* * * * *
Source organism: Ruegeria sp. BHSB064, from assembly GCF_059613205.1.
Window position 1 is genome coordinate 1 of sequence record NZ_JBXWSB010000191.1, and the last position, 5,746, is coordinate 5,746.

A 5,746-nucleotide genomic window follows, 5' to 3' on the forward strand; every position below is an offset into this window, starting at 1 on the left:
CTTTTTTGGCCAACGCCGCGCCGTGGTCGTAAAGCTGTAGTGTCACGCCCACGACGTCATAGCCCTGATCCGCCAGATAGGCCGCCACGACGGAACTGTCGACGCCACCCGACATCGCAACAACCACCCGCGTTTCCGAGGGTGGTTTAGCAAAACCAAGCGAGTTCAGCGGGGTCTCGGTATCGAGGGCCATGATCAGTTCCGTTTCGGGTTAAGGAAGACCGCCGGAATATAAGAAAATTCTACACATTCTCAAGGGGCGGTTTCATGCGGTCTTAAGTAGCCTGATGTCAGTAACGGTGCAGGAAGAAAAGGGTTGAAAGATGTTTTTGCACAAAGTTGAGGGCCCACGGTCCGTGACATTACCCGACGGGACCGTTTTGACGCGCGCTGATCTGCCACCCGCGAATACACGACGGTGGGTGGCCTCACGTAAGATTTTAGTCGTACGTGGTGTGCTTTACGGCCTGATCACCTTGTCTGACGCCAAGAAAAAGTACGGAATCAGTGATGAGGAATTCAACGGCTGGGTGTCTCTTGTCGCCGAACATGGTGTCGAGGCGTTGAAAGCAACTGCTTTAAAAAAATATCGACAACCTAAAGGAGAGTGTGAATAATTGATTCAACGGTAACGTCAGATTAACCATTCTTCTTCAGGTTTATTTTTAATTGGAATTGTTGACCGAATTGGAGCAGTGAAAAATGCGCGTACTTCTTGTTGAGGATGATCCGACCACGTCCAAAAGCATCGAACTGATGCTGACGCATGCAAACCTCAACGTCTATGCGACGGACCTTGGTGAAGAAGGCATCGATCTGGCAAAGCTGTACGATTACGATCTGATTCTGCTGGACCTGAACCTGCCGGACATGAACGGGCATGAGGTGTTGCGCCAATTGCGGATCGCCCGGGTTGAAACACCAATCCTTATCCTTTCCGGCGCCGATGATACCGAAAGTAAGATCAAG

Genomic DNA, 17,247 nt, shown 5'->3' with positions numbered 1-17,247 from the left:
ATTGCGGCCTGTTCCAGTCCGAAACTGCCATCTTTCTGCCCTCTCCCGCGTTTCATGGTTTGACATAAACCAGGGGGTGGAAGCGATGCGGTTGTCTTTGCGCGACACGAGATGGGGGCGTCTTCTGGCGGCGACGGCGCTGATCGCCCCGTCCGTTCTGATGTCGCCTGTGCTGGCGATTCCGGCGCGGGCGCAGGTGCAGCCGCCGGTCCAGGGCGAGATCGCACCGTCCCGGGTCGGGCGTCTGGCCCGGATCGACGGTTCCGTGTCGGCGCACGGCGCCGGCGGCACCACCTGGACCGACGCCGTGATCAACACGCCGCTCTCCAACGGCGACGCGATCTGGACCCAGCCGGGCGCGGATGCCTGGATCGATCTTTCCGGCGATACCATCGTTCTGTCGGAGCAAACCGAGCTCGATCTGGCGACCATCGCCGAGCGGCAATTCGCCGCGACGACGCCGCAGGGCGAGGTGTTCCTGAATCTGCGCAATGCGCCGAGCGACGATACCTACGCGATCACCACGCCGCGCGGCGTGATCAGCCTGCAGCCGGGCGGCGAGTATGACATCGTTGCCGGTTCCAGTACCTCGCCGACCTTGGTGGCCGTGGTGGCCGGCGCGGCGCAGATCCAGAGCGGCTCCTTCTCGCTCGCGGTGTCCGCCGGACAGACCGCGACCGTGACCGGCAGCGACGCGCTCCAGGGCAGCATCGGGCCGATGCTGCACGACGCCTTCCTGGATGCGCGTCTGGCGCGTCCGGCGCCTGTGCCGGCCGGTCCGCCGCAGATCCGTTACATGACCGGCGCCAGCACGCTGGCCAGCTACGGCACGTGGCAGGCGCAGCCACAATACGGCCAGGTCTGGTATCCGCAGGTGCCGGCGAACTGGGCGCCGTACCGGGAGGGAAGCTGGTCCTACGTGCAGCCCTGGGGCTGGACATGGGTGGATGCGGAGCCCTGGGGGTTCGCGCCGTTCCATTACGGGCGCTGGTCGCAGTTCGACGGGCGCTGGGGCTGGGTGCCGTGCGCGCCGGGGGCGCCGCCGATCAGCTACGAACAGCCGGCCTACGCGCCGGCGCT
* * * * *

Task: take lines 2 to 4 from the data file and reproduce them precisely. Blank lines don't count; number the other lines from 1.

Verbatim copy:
Window position 1 is genome coordinate 1 of sequence record NZ_JBXWSB010000191.1, and the last position, 5,746, is coordinate 5,746.

A 5,746-nucleotide genomic window follows, 5' to 3' on the forward strand; every position below is an offset into this window, starting at 1 on the left:
CTTTTTTGGCCAACGCCGCGCCGTGGTCGTAAAGCTGTAGTGTCACGCCCACGACGTCATAGCCCTGATCCGCCAGATAGGCCGCCACGACGGAACTGTCGACGCCACCCGACATCGCAACAACCACCCGCGTTTCCGAGGGTGGTTTAGCAAAACCAAGCGAGTTCAGCGGGGTCTCGGTATCGAGGGCCATGATCAGTTCCGTTTCGGGTTAAGGAAGACCGCCGGAATATAAGAAAATTCTACACATTCTCAAGGGGCGGTTTCATGCGGTCTTAAGTAGCCTGATGTCAGTAACGGTGCAGGAAGAAAAGGGTTGAAAGATGTTTTTGCACAAAGTTGAGGGCCCACGGTCCGTGACATTACCCGACGGGACCGTTTTGACGCGCGCTGATCTGCCACCCGCGAATACACGACGGTGGGTGGCCTCACGTAAGATTTTAGTCGTACGTGGTGTGCTTTACGGCCTGATCACCTTGTCTGACGCCAAGAAAAAGTACGGAATCAGTGATGAGGAATTCAACGGCTGGGTGTCTCTTGTCGCCGAACATGGTGTCGAGGCGTTGAAAGCAACTGCTTTAAAAAAATATCGACAACCTAAAGGAGAGTGTGAATAATTGATTCAACGGTAACGTCAGATTAACCATTCTTCTTCAGGTTTATTTTTAATTGGAATTGTTGACCGAATTGGAGCAGTGAAAAATGCGCGTACTTCTTGTTGAGGATGATCCGACCACGTCCAAAAGCATCGAACTGATGCTGACGCATGCAAACCTCAACGTCTATGCGACGGACCTTGGTGAAGAAGGCATCGATCTGGCAAAGCTGTACGATTACGATCTGATTCTGCTGGACCTGAACCTGCCGGACATGAACGGGCATGAGGTGTTGCGCCAATTGCGGATCGCCCGGGTTGAAACACCAATCCTTATCCTTTCCGGCGCCGATGATACCGAAAGTAAGATCAAG